Australian organisations have a lot to do to prepare for the reforms to the Privacy Act, which take effect from March 2014, but which include empowering the Australian Information Commissioner (AIC) to enforce hefty penalties for being in breach, according to Hall & Wilcox partner Alison Baker.
Ms Baker said the reforms will impact on Australian organisations and demand stricter protocols and policies when dealing with someone’s personal information, which is why she’s alarmed to find so few organisations have started taking the requisite action now, in anticipation of the reforms.
“The purpose of the reforms is to enhance privacy protection, so organisations need to start taking steps now, or it may be too late and they could be potentially exposed to hefty legal penalties of up to $1.7M for corporations.
“I urge Australian organisations to start the process now, while there’s still time,” she said.
Ms Baker said the key features of the amended Privacy Act are:
- The Australian Information Commissioner will be given increased powers to enforce privacy laws (so that it’s no longer seen as a ‘toothless tiger’);
- The 10 National Privacy Principles applicable to the private sector will be replaced with 13 Australian Privacy Principles (which will also apply to the Commonwealth public sector), which will create additional obligations on organisations;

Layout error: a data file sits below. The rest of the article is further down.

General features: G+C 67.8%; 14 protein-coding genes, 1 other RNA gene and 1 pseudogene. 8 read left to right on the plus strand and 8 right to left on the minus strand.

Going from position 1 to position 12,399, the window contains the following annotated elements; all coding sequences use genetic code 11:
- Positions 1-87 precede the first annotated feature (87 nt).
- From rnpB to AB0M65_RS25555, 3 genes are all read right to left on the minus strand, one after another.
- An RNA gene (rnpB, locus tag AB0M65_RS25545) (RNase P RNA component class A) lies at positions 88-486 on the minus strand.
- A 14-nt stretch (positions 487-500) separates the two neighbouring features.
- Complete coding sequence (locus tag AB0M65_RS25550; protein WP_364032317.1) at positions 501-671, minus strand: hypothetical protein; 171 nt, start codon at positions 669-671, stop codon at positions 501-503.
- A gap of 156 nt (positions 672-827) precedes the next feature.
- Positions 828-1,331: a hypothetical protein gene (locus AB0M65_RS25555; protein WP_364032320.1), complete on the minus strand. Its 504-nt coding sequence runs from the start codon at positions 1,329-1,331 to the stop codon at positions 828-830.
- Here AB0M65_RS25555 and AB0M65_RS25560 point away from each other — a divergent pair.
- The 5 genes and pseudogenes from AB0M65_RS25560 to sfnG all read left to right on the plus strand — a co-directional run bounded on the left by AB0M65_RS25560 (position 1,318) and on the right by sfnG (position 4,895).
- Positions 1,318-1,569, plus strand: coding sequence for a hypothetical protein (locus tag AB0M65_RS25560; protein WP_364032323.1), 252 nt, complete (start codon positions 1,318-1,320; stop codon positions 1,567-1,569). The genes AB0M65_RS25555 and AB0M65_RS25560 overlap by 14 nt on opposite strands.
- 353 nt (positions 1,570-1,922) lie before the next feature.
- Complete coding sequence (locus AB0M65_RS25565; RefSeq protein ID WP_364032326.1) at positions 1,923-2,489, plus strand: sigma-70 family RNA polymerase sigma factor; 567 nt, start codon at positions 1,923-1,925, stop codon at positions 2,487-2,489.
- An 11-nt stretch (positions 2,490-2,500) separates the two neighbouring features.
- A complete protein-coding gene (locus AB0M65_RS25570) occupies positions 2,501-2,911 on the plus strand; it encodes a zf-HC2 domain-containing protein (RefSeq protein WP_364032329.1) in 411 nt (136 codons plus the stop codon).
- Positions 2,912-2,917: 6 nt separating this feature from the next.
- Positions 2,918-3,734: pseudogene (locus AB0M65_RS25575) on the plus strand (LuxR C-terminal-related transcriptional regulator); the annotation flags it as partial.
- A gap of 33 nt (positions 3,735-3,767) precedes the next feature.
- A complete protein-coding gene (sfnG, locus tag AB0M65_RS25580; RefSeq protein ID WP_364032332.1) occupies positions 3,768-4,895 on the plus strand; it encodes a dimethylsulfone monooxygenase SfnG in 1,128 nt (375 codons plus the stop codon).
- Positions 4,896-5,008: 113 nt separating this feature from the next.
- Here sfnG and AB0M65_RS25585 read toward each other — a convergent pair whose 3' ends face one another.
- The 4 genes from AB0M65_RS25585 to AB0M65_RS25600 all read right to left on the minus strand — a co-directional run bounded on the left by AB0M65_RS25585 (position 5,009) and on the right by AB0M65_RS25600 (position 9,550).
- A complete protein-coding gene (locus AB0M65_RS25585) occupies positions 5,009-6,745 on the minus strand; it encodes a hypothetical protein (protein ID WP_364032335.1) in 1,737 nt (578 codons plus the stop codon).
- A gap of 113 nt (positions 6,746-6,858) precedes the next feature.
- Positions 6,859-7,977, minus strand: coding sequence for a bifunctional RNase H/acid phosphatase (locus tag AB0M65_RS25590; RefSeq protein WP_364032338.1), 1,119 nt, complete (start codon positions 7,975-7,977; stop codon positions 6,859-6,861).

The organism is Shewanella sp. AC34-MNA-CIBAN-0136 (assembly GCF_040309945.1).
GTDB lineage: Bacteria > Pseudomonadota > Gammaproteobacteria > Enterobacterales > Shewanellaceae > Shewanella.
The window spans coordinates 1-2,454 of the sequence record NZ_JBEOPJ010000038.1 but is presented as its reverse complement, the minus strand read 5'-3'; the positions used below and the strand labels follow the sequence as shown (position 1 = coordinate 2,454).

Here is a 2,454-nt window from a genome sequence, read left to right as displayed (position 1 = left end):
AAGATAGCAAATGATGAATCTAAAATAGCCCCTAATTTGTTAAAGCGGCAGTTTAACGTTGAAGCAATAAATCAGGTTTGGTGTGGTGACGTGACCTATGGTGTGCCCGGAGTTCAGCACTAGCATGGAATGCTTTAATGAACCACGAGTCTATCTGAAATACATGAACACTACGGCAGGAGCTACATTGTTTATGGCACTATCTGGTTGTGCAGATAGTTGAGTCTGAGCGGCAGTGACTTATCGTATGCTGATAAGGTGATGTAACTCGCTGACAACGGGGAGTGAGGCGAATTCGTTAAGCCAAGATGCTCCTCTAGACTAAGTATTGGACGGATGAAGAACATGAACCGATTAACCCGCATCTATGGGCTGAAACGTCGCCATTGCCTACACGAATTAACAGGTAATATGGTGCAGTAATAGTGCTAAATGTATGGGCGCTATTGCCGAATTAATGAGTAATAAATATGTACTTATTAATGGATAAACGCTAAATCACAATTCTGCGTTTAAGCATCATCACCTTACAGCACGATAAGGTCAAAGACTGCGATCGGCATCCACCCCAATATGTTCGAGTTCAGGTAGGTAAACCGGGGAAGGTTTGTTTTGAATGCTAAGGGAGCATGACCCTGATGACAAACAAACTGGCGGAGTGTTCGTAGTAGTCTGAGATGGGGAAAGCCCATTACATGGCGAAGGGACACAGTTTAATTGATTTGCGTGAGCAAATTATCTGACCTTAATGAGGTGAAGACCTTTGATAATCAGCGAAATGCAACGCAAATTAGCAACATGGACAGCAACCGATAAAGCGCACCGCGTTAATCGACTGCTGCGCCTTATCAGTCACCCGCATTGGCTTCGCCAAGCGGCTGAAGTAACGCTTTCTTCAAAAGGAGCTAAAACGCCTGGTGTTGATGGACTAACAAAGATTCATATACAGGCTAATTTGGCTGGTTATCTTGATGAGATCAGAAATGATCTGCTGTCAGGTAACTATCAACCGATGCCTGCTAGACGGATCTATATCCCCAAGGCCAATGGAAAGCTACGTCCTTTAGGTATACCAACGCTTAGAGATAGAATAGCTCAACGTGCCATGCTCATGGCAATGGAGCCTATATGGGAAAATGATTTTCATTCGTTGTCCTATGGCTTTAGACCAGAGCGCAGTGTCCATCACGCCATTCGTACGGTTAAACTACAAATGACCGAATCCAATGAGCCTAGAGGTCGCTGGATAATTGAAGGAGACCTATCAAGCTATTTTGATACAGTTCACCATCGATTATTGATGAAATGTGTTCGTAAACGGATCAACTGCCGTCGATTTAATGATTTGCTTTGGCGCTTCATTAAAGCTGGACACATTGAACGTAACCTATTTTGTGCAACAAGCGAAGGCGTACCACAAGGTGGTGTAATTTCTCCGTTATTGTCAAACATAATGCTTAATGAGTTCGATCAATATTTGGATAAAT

- Organisations will need to comply with increased legal obligations regarding overseas disclosure of personal information and direct marketing; and
- A new and significant penalty scheme will apply to organisations for breaches of the Act (up to $1.7M for corporations).
“They also need to review their internal protocols that cover how staff (and third parties) collect and deal with people’s personal information, to ensure they are handling personal information in accordance with the APPs.
“Staff compliance training is also very important to ensure employees understand and adopt the new obligations. So too is reviewing and amending third-party supplier contracts to ensure they place adequate contractual obligations on the third-party suppliers to comply with the new Australian Privacy Principles when handling personal information.”
Ms Baker said organisations that store personal information will be required to protect the personal information they hold from loss, misuse, unauthorised access and interference, and to destroy or permanently de-identify personal information when it’s no longer needed.
“Organisations are required to take what’s deemed ‘reasonable steps’ to ensure any personal information they’ve collected is protected, but also to delete any personal information that is no longer required for the primary purpose for which it was collected.
Ms Baker said Australian organisations need to start preparing for these reforms given what is required of them to comply and the potentially serious ramifications if found in breach.